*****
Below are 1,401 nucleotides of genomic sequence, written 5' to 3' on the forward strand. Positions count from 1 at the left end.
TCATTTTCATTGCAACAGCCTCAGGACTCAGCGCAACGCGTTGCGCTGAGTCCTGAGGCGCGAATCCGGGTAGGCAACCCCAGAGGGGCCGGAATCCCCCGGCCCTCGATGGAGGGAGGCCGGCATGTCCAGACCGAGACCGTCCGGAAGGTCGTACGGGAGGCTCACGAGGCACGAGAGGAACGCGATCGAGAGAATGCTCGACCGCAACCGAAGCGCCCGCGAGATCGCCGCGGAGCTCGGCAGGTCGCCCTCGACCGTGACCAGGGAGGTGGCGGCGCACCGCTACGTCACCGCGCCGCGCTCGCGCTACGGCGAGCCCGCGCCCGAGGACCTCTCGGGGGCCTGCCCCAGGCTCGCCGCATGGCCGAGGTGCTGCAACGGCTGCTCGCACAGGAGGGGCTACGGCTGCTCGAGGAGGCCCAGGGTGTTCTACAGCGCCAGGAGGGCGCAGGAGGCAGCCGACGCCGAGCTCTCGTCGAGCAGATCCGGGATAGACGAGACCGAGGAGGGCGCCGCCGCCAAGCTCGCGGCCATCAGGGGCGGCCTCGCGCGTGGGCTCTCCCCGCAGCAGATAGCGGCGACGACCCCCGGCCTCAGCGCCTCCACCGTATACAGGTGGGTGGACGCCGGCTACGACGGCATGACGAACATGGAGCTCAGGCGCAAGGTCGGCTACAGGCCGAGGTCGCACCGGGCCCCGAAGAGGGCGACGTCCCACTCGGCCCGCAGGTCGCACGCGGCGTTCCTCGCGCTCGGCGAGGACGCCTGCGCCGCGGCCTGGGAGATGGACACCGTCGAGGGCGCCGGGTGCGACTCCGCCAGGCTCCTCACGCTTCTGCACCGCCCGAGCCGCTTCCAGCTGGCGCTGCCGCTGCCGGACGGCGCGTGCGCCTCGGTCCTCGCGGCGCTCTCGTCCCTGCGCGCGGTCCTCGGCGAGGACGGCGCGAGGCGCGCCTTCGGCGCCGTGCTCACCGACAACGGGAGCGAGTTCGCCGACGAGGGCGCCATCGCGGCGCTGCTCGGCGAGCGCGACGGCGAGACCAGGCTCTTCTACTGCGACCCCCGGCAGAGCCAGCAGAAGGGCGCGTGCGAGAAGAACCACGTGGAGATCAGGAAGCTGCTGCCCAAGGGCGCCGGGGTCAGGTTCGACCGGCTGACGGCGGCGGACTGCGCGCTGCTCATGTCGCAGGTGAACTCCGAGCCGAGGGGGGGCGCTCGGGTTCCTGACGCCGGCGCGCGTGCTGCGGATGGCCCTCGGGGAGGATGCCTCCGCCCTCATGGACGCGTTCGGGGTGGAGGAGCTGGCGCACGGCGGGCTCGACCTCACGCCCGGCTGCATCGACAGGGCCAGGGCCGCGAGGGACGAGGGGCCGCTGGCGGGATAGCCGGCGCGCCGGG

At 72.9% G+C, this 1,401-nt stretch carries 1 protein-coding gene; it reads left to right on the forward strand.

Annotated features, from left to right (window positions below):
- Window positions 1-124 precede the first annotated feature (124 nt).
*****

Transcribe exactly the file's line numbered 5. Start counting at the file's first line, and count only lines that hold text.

- Window positions 1-124 precede the first annotated feature (124 nt).